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Lazy M

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Well, new to me at least. Guy bought a Stihl MS391 to cut up some big trees that had blown down on his land. He bought it in mid January and I just bought it from him at a little over half price. It has a 25" bar and I'm wondering if that is too big of a bar for the saw in some large cured hard wood. Anyone have any experience with this saw or opinions?
 

SBMF 2015

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Hmmm, not a MS391, but I had a MS 390 the previous model. I ran a 20" bar and Stihl diamond / chisel chain. I cut lots of hedge posts with it. Got along really well, but you could get ahead of it if you weren't paying attention.
Run a less aggressive chain or a shorter bar and you should be good.
 

cfpinz

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If it were me, I'd get a nice 20" bar and chain for the saw and hang the 25" on the wall for those rare occasions it's absolutely necessary. In fact, that's exactly what I did with my 362.
 
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Lazy M

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SBMF 2015 said:
Hmmm, not a MS391, but I had a MS 390 the previous model. I ran a 20" bar and Stihl diamond / chisel chain. I cut lots of hedge posts with it. Got along really well, but you could get ahead of it if you weren't paying attention.
Run a less aggressive chain or a shorter bar and you should be good.
Thanks. I'm a little worried if the saw will oil well enough with that long of a bar whenever I work it hard. I'll find out this weekend when I tackle a huge hickory that has been down for a couple years in the pasture. Should be enough firewood to last me the rest of the winter if my saw and my back hold up.
 

SBMF 2015

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Lazy M said:
SBMF 2015 said:
Hmmm, not a MS391, but I had a MS 390 the previous model. I ran a 20" bar and Stihl diamond / chisel chain. I cut lots of hedge posts with it. Got along really well, but you could get ahead of it if you weren't paying attention.
Run a less aggressive chain or a shorter bar and you should be good.
Thanks. I'm a little worried if the saw will oil well enough with that long of a bar whenever I work it hard. I'll find out this weekend when I tackle a huge hickory that has been down for a couple years in the pasture. Should be enough firewood to last me the rest of the winter if my saw and my back hold up.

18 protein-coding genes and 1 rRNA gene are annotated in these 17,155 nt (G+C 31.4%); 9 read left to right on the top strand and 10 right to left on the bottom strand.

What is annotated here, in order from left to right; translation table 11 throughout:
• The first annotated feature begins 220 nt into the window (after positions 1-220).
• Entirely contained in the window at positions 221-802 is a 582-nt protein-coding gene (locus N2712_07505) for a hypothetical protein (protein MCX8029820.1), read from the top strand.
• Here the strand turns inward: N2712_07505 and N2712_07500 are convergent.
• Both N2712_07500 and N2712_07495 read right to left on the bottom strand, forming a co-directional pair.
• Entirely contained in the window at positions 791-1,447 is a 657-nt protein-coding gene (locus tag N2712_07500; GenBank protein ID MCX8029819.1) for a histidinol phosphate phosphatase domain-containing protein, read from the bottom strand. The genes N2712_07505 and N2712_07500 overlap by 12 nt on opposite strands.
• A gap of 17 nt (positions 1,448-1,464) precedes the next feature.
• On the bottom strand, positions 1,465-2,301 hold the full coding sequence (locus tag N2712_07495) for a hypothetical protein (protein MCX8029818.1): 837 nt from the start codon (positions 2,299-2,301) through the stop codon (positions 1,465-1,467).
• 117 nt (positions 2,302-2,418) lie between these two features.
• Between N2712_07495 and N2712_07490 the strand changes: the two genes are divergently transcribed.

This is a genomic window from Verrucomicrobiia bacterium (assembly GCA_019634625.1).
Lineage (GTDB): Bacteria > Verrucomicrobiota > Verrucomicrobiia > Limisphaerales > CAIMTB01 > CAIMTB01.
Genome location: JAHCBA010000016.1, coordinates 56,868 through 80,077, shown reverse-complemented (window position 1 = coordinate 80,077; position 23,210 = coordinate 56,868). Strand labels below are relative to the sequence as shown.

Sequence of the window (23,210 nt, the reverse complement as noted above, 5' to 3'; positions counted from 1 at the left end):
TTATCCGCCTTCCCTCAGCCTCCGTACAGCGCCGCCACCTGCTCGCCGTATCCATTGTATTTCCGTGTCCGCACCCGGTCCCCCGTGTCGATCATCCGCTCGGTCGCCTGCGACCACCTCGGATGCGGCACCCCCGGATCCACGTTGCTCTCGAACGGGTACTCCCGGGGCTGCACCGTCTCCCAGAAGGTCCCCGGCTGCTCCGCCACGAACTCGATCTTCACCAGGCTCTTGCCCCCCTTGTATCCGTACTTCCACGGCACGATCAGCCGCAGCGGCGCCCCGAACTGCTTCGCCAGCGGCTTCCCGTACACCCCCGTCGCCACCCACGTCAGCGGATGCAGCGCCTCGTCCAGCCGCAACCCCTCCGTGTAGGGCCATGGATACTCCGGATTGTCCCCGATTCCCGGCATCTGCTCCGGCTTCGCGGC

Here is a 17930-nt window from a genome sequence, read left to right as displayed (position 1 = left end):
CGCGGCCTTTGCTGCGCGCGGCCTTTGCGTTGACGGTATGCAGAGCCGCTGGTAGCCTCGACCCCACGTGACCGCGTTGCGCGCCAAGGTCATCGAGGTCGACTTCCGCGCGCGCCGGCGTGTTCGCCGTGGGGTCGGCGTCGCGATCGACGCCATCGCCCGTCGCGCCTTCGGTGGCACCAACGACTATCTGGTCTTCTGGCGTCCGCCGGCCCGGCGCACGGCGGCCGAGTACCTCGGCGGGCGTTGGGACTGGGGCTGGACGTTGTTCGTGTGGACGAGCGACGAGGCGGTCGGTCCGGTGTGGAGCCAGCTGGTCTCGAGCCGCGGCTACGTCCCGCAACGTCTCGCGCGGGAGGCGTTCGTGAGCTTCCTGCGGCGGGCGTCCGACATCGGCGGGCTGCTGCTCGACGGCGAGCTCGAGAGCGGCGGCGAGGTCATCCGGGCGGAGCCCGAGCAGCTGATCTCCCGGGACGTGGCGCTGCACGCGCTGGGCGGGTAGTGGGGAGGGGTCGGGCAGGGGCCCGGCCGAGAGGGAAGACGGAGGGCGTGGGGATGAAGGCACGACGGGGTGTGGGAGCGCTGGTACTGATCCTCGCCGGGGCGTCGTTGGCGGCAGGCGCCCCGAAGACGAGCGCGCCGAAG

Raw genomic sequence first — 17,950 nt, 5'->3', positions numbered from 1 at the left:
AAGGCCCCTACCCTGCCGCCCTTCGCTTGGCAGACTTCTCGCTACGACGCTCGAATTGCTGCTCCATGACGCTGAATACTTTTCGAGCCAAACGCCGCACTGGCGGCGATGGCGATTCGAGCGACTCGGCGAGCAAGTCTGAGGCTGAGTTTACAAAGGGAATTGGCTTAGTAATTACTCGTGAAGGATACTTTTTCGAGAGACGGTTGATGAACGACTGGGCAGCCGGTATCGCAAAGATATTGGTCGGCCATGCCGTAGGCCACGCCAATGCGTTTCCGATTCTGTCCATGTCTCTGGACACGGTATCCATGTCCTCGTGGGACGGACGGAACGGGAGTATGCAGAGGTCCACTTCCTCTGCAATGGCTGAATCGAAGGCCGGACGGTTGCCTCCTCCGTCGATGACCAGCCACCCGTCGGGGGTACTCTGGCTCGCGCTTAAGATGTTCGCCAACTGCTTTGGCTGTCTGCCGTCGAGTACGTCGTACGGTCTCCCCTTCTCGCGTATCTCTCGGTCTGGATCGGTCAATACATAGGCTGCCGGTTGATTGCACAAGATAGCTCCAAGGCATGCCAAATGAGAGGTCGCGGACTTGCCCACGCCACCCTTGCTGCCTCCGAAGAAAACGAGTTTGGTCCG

Check your Stihl book, there should be an adjustment screw by the oiler. You can turn it up so it oils your chain more. Stihl also recommends turning the bar over every time you replace the chain. It's supposed to extend the life of the bar.
Good Luck with your back.
 

sstterry

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jltrent is the expert on all things chainsaws on here. You should reach out to him. I am sure he will know.
 

Dave

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How often will you have the entire bar buried in the wood? Keep a sharp chain and how much pressure you put on it will have more effect than the extra few inches of the bar.
 

jltrent

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ON the MS391 it is a 64 cc clamshell EPA saw and on the 25" bar a full skip, full chisel chain it will pull pretty decent as it will help with chain speed and clean out. IT will be a little nose heavy with that setup and as mentioned a 20" bar would be better for most occasions. I have owned a couple and sold both as one I had to put new bearings in.

I have several stacks of cord wood like this laying around as in this one there is 14 MS660s as I had 23 at one time.

hMBOike.jpg


Here is the one I put new bearings in, when running it sound like an airplane taking off.......

xRsANC1.jpg


Finished saw with new OEM bearings and wearing a 20" ES PRO bar with a full skip chain..............

cvIWOi1.jpg
 
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Lazy M

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That's impressive jltrent! I have a ms310 with a 20" bar that I've used for the last 13+ yrs. That saw is still running strong but this seemed like a good deal to jump on. I have no idea how many cords of wood I burn in a year, but I have an outdoor woodstove that I use to heat the house and go through a truck load of wood every week from late October through early April. Our farm has several old growth forests so if the saw can handle it, I'll have the bar buried quite often.